"ICLEI Agenda 21 Consumes Suffolk County, Long Island"Submitted by mdefarge on Mon, 12/10/2012 - 16:09
"Governor Cuomos is turning New York into an Agenda 21/ICLEI paradise. Not everyone is going along with him. Westchester County just bowed out – lucky Westchester!
Westchester County Executive Rob Astorino, a fiscal conservative, terminated ICLEI — Local Governments for Sustainability when their paid membership came to an end. Four years ago, Westchester enthusiastically joined ICLEI’s Climate Action Plan, which is the brainchild of UN Marxists.
Astorino believes that Westchester can protect the environment without outside influences.
Unfortunately, Suffolk County, Long Island has chosen a different path.
Long Island seems to have a death-by-spending wish. They even went beyond Cuomo’s costly plan for new ICLEI roadways.
The Suffolk County Legislature voted last Tuesday to adopt Long Island’s first county-wide Complete Streets policy. The policy requires that all roads – not just those receiving state or federal funds as is mandated by the New York State Complete Streets legislation that went into effect in February 2012 – consider the safe accommodation of bicyclists, pedestrians, transit users and motorists alike.
The local government is manufacturing a crisis to do this. They are pretending Suffolk County has the most dangerous streets in the nation and that complete streets are necessary.
Redoing every street is going to be extremely expensive at a time when the economy is poor and Suffolk homeowners pay some of the highest residential taxes in the nation. Suffolk County also has a huge budget deficit of over $300 million.
Complete Streets is the brainchild of UN ICLEI..."
- "Count Executive Rob Astorino Terminates Westchester Membership in ICLEI"
- "Governor Cuomo is Turning New York into an Agenda 21/ICLEI Paradise." (Providing various links, )
As an environmentalist, I do not necessarily disagree with all of the proposals discussed in Governor Cuomo's green plans for New York, i.e., these proposals in and unto themselves.
For instance, in the long run - if we wish to sustain the FOOD CHAIN - we do need large tracts of *contiguous* forested land (wilderness) vs. towns' "green space" or even protected areas under state jurisdiction that simply cannot sustain healthy and sufficient wildlife. (It doesn't matter whether some seem more concerned about the animals or the trees over people; in the grand scheme of things, we're all connected.) But, something of that nature can be accomplished voluntarily and without the U.N./ICLEI involved, as has been done in New England. (See Reading The Forested Landscape: A Natural History of New England, by Tom Wessels - a fantastic "interdisciplinary" read, by the way!)
It's the same with local ordinances. IF local residents wish to adopt certain changes within their own communities (townships, cities, or counties), that can be achieved through local boards without involvement from larger government or quasi-government entities. For instance, where I live in Rockland County, because of the initiative of one resident, our county-owned properties no longer use toxic pesticides/herbicides.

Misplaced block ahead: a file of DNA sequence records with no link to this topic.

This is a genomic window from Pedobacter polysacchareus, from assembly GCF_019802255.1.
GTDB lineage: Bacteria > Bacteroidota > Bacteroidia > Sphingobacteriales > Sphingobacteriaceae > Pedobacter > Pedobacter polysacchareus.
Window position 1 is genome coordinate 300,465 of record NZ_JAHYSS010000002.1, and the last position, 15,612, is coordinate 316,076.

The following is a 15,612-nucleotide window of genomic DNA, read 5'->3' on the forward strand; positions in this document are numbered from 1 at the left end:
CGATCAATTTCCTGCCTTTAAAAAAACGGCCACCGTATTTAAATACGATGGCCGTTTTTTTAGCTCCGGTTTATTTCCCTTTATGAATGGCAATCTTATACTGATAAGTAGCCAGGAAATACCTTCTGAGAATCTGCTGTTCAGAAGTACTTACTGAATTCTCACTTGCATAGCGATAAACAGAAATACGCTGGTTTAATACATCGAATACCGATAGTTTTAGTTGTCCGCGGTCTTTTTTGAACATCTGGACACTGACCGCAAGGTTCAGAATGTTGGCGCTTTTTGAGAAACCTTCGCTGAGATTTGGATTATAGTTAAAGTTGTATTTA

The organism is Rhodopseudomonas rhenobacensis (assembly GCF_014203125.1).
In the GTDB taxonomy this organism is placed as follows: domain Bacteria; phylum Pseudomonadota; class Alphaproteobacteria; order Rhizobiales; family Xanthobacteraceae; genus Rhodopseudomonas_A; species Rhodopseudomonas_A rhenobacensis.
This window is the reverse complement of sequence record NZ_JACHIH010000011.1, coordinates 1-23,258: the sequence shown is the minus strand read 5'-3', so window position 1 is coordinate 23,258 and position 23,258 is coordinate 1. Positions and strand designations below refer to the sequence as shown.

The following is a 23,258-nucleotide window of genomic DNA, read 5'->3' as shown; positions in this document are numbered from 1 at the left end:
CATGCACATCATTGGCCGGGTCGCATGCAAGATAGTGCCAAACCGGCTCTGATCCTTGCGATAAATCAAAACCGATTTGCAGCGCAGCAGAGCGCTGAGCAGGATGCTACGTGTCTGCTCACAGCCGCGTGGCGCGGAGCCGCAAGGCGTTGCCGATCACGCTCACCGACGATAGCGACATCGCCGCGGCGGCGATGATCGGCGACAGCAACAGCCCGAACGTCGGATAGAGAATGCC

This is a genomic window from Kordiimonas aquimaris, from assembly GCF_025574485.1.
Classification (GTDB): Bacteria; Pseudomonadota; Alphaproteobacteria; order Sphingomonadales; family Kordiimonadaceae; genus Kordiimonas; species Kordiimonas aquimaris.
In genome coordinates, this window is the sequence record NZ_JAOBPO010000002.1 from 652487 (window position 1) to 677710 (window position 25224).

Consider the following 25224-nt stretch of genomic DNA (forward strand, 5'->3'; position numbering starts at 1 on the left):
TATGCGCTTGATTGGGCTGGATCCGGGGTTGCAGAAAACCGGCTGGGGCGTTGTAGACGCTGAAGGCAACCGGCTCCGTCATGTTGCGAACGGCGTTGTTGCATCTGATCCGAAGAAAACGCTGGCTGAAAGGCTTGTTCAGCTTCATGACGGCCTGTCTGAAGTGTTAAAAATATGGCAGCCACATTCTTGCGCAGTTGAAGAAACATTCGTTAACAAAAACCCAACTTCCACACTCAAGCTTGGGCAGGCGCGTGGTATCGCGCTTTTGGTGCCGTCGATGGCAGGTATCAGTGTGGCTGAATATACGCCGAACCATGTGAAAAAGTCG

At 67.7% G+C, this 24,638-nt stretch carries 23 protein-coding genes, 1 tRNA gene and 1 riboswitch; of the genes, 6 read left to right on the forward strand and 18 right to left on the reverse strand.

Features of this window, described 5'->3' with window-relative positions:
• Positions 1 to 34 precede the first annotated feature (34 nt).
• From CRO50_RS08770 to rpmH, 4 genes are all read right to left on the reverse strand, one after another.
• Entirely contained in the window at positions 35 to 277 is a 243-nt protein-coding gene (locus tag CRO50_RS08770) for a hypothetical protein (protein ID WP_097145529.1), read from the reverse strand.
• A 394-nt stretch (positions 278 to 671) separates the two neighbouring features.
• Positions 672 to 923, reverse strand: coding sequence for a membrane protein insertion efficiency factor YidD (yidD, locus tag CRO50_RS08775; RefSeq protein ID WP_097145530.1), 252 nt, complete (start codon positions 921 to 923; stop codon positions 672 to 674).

Unfortunately, in some cases well-meaning planning boards simply don't understand what they're getting into when they sign up for membership in ICLEI, namely, the rights/power (that belongs to the citizens or a community) they can be giving up. They may well not even know the connection to the U.N. and Agenda 21 and *ultimate* goals of ICLEI proposals brought to their attention, nor the potential consequences, namely where property rights are concerned. Those who raise the issue can count on being called "conspiracy theorists," but by now there is plenty of evidence that can no longer be denied. So beware! ICLEI now operates under different guises. For one, is your town an official "Green Town?"
The bigger issue is philosophical. The following are quotes from one of the articles linked at the above website: "GOVERNOR ANDREW COUMO TO IMPLEMENT UNITED NATIONS’ AGENDA 21 IN NEW YORK STATE VIA REGIONAL PLANNING GROUPS"
"1. “Individual rights will have to take a back seat to the collective.” – said Harvey Ruvin, Vice Chairman, ICLEI. The Wildlands Project. (You can’t get more socialist than using the word ‘collective’ in a sentence).
2. “We must make this place (the earth) an insecure and inhospitable place for Capitalists and their projects – we must reclaim the roads and plowed lands, halt dam construction, tear down existing dams, free shackled rivers and return to wilderness tens of millions of acres or presently settled land.” - Dave Foreman, Earth First. (He’s talking about humans who work for a living and build things - that’s you and I)
3. "It is clear that current lifestyles and consumption patterns of the affluent middle class involving high meat intake, use of fossil fuels, appliances, home and work air conditioning, and suburban housing are not sustainable.” – Maurice Strong, Secretary General of the UN’s Earth Summit, 1992."
I do not deny that there are environmental issues that need to be addressed. But while I do believe that local government can have a role to play, that is, as representatives of the people and able to be voted OUT by the people (unlike these regional environmental planning boards), there are also FREE MARKET SOLUTIONS to environmental problems.
No one has been more of a champion of this than Amory Lovins, co-founder of the Rocky Mountain Institute and author of (for one) "Natural Capitalism." [A consultant to both government and industry here and abroad, Lovins is also a proponent of decentralization related to national security. There are multiple reasons to want a decentralized society.] I urge you to check out the work of The Rocky Mountain Institute. Their website's well-organized "Knowledge Center" has hundreds of archived articles providing both the rationale behind, and practical applications of, free-market business solutions.